What's the biggest mistake new entrepreneurs make? Focusing on the wrong thing, according to Mark Cuban, Shark Tank shark and owner of the Dallas Mavericks. "The biggest mistake entrepreneurs make when they're first starting out is they think they have to raise money, and that raising money is an accomplishment," he told Sanyin Siang, executive director of the Fuqua/Coach K Center on Leadership and Ethics at Duke University in an informal video at a recent sports conference. "Raising money isn't an accomplishment, it's an obligation," he said.

So what should they focus on instead? If you're familiar with Cuban's views on business success, you can probably guess his answer: sales. "Sales cures all," he said. "There's never been a company that succeeded without sales. It's not about raising money, it's not about the idea. It's about finding customers that you can really create value for and making them happy. And when you have happy customers, they tell other people who become happy customers and that turns into a successful business."

In fact, considering that he's a shark, Cuban's views on raising money are surprisingly negative. "The best equity is sweat equity," he said. "The more you can do without raising money, the further you'll go and the more of your company you'll own."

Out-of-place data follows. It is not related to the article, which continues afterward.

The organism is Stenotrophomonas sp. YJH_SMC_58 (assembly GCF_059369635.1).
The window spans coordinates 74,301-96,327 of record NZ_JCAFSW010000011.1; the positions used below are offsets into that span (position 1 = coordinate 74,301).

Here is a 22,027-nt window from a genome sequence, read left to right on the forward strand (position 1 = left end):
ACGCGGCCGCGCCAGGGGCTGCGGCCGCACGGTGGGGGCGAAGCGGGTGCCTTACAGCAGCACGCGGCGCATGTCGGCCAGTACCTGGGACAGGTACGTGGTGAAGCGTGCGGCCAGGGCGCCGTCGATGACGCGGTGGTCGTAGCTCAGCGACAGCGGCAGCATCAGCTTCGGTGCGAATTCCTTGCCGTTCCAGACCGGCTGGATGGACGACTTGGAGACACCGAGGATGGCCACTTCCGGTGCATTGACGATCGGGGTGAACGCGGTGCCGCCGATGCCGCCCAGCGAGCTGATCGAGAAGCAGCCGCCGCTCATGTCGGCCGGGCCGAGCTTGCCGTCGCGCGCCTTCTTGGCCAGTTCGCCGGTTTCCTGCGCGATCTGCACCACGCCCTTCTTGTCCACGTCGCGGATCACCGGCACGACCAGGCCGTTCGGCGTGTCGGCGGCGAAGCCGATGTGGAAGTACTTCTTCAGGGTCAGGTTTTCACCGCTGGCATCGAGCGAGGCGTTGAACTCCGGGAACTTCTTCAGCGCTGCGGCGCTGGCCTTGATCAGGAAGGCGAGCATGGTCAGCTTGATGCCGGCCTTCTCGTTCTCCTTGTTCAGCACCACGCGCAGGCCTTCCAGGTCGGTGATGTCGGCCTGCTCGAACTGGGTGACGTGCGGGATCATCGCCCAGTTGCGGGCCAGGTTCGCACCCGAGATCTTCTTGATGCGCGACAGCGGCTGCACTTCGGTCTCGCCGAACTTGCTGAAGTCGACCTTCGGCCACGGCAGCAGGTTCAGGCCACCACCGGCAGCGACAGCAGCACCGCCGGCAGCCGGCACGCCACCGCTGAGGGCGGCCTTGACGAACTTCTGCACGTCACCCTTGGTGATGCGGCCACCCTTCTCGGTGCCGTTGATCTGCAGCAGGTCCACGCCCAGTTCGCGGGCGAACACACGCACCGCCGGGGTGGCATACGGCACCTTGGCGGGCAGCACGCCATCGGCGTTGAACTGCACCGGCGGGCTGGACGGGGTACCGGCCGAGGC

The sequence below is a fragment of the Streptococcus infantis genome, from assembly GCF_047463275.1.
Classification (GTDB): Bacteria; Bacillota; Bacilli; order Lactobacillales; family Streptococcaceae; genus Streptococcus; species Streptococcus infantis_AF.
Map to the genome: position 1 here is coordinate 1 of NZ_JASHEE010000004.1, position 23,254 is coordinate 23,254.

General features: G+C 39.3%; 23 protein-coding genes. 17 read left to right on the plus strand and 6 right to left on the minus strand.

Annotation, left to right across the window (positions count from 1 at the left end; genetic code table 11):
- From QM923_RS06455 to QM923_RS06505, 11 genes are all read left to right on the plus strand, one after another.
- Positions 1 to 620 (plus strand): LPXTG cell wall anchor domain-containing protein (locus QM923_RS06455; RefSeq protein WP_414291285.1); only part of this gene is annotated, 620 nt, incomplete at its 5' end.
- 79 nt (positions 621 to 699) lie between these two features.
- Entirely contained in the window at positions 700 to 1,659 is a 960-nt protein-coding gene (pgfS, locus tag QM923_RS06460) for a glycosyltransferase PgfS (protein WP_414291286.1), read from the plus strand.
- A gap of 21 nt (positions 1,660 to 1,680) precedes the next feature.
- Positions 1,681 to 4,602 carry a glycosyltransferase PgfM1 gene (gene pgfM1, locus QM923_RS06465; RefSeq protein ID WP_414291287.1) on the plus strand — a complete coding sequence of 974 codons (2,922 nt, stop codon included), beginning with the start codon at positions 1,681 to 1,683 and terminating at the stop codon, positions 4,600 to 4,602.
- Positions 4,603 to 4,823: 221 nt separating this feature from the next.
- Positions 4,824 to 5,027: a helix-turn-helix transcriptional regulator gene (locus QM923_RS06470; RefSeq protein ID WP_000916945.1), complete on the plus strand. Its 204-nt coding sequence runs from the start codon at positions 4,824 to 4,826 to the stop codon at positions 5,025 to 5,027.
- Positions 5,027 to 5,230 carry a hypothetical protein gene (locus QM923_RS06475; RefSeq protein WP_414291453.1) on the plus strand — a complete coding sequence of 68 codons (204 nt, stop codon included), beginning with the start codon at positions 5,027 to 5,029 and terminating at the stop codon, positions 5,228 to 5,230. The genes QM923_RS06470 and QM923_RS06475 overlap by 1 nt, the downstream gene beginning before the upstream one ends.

How venture capital causes confusion.

All of this might seem self-evident if entrepreneurs didn't live in a world that's been skewed by the whole venture capital ecosystem. Venture capital tends to seek out big ideas with perceived potential for world domination rather than solid startups with common sense business models and dependable customer bases. VC partners and investors start from the assumption that the overwhelming majority of businesses they fund will fail, so a solid business that achieves profitability early and then chugs along is not much use to them. They're only interested in the next unicorn.

From that viewpoint, big ideas can trump immediate sales because the most important thing to do after a seed round or A round of funding is to build on that round and create a powerful pitch for the next round, and so on, until finally, perhaps, an acquiring company buys your startup. In that world, it may not matter that much how many customers you actually have or how good you are at sales. Potential matters more than revenues.

In the rest of the world, Cuban is right that bringing in customers and making them happy is the first priority for every entrepreneur because without customers, you have no word of mouth and there are no referrals or positive reviews to prove your value to potential new customers. Even worse, there's no money coming in the door, and without revenues, you can't stay in business for long. It may not be true that sales cures all, but it sure is true that a lack of sales can kill all.

So take Cuban's advice and start with your focus on sales, and on delivering what your customers hope for and more. Once you can do that well, chances are everything else will fall into place.